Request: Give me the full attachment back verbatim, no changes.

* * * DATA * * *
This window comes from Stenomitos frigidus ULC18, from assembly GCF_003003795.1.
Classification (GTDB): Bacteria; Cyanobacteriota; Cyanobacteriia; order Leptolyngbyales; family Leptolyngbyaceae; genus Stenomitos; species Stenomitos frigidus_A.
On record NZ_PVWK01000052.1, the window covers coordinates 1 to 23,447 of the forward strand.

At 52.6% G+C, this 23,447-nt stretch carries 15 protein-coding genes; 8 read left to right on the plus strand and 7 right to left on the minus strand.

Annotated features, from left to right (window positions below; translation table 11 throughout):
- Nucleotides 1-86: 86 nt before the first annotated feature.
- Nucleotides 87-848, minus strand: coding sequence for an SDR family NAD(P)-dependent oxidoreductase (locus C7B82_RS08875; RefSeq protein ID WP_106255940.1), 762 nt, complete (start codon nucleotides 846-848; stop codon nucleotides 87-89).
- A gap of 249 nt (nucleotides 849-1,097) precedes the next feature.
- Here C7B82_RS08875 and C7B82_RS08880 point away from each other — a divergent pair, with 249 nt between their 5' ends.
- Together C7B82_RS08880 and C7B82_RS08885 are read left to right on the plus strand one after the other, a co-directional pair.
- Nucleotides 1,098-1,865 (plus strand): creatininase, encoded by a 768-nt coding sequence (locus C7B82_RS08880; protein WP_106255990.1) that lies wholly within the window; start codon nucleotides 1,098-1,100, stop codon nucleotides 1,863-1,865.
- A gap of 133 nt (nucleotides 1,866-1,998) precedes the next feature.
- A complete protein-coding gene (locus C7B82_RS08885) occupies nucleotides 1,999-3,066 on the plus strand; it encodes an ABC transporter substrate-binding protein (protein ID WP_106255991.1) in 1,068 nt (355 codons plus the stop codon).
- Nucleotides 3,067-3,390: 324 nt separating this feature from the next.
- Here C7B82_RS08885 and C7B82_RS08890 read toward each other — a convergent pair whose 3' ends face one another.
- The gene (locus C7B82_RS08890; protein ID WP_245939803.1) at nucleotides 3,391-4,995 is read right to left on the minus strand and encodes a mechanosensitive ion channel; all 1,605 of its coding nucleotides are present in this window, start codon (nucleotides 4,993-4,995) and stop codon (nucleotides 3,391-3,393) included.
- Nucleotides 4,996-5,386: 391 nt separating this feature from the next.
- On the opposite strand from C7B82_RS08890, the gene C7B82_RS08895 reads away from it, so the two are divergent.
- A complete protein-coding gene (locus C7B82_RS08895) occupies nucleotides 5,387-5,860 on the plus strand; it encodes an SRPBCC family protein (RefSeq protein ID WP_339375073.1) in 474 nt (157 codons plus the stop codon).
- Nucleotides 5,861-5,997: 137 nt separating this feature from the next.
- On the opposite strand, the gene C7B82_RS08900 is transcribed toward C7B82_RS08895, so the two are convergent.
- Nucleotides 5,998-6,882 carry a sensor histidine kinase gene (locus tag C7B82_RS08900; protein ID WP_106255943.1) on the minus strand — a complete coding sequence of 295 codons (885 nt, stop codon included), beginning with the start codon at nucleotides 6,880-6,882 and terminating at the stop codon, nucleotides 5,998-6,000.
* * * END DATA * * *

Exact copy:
This window comes from Stenomitos frigidus ULC18, from assembly GCF_003003795.1.
Classification (GTDB): Bacteria; Cyanobacteriota; Cyanobacteriia; order Leptolyngbyales; family Leptolyngbyaceae; genus Stenomitos; species Stenomitos frigidus_A.
On record NZ_PVWK01000052.1, the window covers coordinates 1 to 23,447 of the forward strand.

At 52.6% G+C, this 23,447-nt stretch carries 15 protein-coding genes; 8 read left to right on the plus strand and 7 right to left on the minus strand.

Annotated features, from left to right (window positions below; translation table 11 throughout):
- Nucleotides 1-86: 86 nt before the first annotated feature.
- Nucleotides 87-848, minus strand: coding sequence for an SDR family NAD(P)-dependent oxidoreductase (locus C7B82_RS08875; RefSeq protein ID WP_106255940.1), 762 nt, complete (start codon nucleotides 846-848; stop codon nucleotides 87-89).
- A gap of 249 nt (nucleotides 849-1,097) precedes the next feature.
- Here C7B82_RS08875 and C7B82_RS08880 point away from each other — a divergent pair, with 249 nt between their 5' ends.
- Together C7B82_RS08880 and C7B82_RS08885 are read left to right on the plus strand one after the other, a co-directional pair.
- Nucleotides 1,098-1,865 (plus strand): creatininase, encoded by a 768-nt coding sequence (locus C7B82_RS08880; protein WP_106255990.1) that lies wholly within the window; start codon nucleotides 1,098-1,100, stop codon nucleotides 1,863-1,865.
- A gap of 133 nt (nucleotides 1,866-1,998) precedes the next feature.
- A complete protein-coding gene (locus C7B82_RS08885) occupies nucleotides 1,999-3,066 on the plus strand; it encodes an ABC transporter substrate-binding protein (protein ID WP_106255991.1) in 1,068 nt (355 codons plus the stop codon).
- Nucleotides 3,067-3,390: 324 nt separating this feature from the next.
- Here C7B82_RS08885 and C7B82_RS08890 read toward each other — a convergent pair whose 3' ends face one another.
- The gene (locus C7B82_RS08890; protein ID WP_245939803.1) at nucleotides 3,391-4,995 is read right to left on the minus strand and encodes a mechanosensitive ion channel; all 1,605 of its coding nucleotides are present in this window, start codon (nucleotides 4,993-4,995) and stop codon (nucleotides 3,391-3,393) included.
- Nucleotides 4,996-5,386: 391 nt separating this feature from the next.
- On the opposite strand from C7B82_RS08890, the gene C7B82_RS08895 reads away from it, so the two are divergent.
- A complete protein-coding gene (locus C7B82_RS08895) occupies nucleotides 5,387-5,860 on the plus strand; it encodes an SRPBCC family protein (RefSeq protein ID WP_339375073.1) in 474 nt (157 codons plus the stop codon).
- Nucleotides 5,861-5,997: 137 nt separating this feature from the next.
- On the opposite strand, the gene C7B82_RS08900 is transcribed toward C7B82_RS08895, so the two are convergent.
- Nucleotides 5,998-6,882 carry a sensor histidine kinase gene (locus tag C7B82_RS08900; protein ID WP_106255943.1) on the minus strand — a complete coding sequence of 295 codons (885 nt, stop codon included), beginning with the start codon at nucleotides 6,880-6,882 and terminating at the stop codon, nucleotides 5,998-6,000.